Two Welshman of Manchester Rugby Fame
Diwrnod davids sant hapus!
Or, Happy Saint David’s Day. Here are a couple of Welshmen who played a big part in Manchester’s rugby history.
Emlyn Jenkins was born in 1910, in Treherbert in the heart of the Rhondda region of Wales, a rugby hotbed. After playing for Cardiff RFC, Jenkins took the Northern Pound and became a fixture of Manchester rugby for the next two decades.
In 1931, he joined Lance Todd’s Salford as a professional. In his 246 appearances for the reds, he scored 88 times, becoming a fan favourite in the process. He was part of Salford’s famous tour of France, wherein they got the nickname Les Diables Rouges – The Red Devils – later borrowed by Manchester United.
After the Second World War, Jenkins tried his hand at coaching, working on the other side of the Irwell with Belle Vue Rangers, before being poached by Saint Helens, where he is remembered fondly.
“A good tackler, and keen as a terrier”
George Ruddick, from Brecon, won everything with Broughton Rangers. He was an ever-present for the Rangers during their golden era, playing for them 422 times from 1899 to 1915.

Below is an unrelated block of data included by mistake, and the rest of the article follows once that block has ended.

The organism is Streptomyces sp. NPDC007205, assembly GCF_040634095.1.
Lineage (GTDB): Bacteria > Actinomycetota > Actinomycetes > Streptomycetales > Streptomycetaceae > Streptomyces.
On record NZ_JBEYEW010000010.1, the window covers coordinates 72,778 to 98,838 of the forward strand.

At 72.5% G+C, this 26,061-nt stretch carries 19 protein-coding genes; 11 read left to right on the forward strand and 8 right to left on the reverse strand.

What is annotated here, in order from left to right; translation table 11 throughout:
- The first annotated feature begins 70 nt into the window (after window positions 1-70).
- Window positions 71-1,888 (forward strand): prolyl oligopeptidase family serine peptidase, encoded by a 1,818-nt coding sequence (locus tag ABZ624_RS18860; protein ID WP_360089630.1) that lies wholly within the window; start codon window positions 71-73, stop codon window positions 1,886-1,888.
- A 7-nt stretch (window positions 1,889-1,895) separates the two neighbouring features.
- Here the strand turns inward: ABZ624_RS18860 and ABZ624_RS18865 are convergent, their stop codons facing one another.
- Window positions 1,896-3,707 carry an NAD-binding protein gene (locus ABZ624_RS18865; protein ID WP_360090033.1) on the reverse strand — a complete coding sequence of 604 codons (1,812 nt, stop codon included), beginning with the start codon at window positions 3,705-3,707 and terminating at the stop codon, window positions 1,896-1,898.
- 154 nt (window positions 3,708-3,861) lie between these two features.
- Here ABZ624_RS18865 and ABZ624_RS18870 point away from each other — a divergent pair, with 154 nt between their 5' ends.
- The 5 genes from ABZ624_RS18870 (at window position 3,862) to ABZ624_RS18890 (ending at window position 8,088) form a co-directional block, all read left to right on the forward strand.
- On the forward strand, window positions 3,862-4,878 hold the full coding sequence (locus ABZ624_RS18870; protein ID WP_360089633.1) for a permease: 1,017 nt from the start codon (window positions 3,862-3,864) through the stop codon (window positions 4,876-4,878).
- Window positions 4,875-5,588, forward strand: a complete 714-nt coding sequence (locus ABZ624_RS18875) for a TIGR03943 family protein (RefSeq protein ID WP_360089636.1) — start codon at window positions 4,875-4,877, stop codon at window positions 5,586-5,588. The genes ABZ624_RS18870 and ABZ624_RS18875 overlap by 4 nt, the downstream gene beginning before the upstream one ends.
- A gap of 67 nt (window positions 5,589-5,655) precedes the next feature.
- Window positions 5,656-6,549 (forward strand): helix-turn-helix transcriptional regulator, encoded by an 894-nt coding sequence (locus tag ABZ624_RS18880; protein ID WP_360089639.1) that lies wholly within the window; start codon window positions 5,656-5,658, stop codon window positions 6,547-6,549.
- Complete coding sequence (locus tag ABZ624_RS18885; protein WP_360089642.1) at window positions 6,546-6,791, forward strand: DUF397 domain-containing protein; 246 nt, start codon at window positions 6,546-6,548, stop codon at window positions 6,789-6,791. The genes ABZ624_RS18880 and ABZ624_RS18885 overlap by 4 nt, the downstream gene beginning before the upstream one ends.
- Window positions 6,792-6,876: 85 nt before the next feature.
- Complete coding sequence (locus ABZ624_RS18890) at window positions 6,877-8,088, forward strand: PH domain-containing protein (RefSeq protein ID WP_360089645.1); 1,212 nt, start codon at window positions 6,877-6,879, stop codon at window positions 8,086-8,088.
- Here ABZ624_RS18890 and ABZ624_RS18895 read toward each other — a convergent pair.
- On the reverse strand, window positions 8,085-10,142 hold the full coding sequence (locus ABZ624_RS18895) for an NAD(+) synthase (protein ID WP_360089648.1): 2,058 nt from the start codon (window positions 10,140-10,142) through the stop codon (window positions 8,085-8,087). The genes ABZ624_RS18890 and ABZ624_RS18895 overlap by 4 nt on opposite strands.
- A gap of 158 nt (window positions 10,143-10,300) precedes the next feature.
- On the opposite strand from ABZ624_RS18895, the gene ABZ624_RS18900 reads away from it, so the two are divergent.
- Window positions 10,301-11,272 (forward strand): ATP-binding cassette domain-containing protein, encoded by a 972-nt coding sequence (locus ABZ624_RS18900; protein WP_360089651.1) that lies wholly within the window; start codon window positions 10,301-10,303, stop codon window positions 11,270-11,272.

Born in Brecon, Ruddick was one of a number of Welshmen who joined the Northern Union in its early days, rejecting the strict amateurism of the WRFU. He was part of the legendary Rangers team of 1902 that won the league and the Challenge Cup, and he won the cup again with Broughton in 1911.
Off the field, Ruddick worked as a joiner and lived in Moston.
On the 19th April 1915 Ruddick joined the Royal Engineers Battalion, and played his last game for Broughton on the 25th September against Saint Helens. Sadly, his foot was badly injured at the front and he was never to play for Broughton again. After the war, he settled in Manchester, and lived for another thirty years.
Both Jenkins and Ruddick represented Wales and Great Britain at international level and, more importantly for us, were a big part in building Manchester’s rugby story.